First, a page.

Why isn’t Tift Merritt a star? She’s writes country-soul songs that can hold their own beside those of Dan Penn; sings them with a voice that can seduce with a whisper or a shout; she’s attractive and is an ingratiating, down to earth performer. But after two albums, she is still something of a secret.
The diminutive Merritt is a sparkplug on the Troubadour’s stage, scampering among her band with a broad smile on her face; leaning against lead guitarist Brad Rice for his solos, joining keyboard player Dan Eisenberg on the Wurlitzer for “Ain’t Looking Closely,” leading a call and response with her backing vocalists on the churchy “Shadow In The Way.”
Her energy is matched by her band’s soulful ferocity. Rice’s solos add colorful accents, from the Badfinger-styled slide work on “Stray Paper” to a Memphis twang on “Late Night Pilgrim.” Zeke Hutchins is a wonderfully sympathetic drummer; the way he and Merritt lock into each other has an almost intimate intensity. And when they’re joined by horns and back-up singers for “I Am Your Tambourine,” the feisty, Aretha-styled shouter that gives her second Lost Highway release its title, they sound like a powerhouse Muscle Shoals band.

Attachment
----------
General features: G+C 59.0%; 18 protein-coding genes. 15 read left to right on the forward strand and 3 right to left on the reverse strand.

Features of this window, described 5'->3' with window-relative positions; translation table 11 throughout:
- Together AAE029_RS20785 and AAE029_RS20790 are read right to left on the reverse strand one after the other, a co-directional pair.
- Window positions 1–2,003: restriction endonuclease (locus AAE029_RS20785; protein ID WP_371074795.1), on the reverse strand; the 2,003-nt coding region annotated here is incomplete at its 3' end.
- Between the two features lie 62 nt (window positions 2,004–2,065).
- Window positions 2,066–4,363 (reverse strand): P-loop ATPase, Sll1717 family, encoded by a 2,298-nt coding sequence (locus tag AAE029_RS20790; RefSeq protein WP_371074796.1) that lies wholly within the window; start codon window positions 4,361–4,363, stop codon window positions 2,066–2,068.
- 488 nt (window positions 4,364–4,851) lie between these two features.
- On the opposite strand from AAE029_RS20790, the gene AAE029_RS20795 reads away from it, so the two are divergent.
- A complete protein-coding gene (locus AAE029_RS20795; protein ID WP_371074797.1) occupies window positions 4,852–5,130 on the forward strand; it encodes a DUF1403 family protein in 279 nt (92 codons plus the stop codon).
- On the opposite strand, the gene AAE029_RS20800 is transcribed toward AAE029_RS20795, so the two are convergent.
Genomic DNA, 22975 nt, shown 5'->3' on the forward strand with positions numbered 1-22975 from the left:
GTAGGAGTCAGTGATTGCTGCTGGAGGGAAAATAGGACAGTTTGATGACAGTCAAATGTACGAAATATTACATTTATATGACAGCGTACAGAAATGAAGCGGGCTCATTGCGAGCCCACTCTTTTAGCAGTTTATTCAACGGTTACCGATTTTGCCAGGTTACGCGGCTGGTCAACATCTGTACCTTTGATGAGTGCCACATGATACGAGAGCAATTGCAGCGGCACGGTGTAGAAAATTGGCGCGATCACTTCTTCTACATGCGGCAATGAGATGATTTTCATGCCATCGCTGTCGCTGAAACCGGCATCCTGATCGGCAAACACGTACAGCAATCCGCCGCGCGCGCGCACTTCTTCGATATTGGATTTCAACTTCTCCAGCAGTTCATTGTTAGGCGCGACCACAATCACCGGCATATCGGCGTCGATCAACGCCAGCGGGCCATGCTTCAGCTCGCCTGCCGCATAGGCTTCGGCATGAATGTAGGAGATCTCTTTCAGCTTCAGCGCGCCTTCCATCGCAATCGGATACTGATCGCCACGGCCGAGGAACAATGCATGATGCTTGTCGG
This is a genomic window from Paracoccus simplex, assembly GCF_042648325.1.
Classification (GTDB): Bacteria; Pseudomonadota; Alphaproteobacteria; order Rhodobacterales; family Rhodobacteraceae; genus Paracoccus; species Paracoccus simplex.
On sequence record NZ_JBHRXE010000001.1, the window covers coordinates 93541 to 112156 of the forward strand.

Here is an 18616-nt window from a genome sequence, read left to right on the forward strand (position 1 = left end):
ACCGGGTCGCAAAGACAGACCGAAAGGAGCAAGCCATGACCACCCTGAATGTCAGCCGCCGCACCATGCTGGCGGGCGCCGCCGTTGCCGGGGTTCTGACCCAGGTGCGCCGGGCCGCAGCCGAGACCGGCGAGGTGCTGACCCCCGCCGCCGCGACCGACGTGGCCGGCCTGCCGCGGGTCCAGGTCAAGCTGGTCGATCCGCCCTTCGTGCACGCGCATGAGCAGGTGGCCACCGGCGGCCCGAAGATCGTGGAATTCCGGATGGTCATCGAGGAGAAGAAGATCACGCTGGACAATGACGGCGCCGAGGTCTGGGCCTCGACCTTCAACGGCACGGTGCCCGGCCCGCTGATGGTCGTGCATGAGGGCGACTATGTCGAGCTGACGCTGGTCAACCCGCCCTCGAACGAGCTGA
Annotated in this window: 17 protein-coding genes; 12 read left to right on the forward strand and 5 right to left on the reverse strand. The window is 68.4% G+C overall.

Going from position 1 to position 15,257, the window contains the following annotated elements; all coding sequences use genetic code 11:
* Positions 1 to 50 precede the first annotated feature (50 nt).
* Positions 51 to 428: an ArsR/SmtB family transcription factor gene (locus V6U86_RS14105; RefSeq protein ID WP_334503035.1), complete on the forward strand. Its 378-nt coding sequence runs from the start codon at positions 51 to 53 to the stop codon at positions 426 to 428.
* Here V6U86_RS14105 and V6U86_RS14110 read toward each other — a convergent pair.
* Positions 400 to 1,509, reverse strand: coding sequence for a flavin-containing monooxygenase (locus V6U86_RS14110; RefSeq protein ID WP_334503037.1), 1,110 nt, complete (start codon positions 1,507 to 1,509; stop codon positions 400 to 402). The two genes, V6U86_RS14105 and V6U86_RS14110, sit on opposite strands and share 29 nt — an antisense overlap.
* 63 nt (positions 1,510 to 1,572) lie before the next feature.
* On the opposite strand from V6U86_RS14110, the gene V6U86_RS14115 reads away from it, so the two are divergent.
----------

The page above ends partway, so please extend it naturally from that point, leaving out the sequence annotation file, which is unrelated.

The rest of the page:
While Merritt might want her man to “rattle me darling, way down inside/fill me with rhythm so fine, fine, fine,” you get the feeling that the next morning she’s telling him to get his own damn coffee. That may be a problem for country radio, a format that likes its women to be airbrushed and docile, although her Grammy nomination might change that. For those who like their woman strong, Merritt is a brew worth seeking out.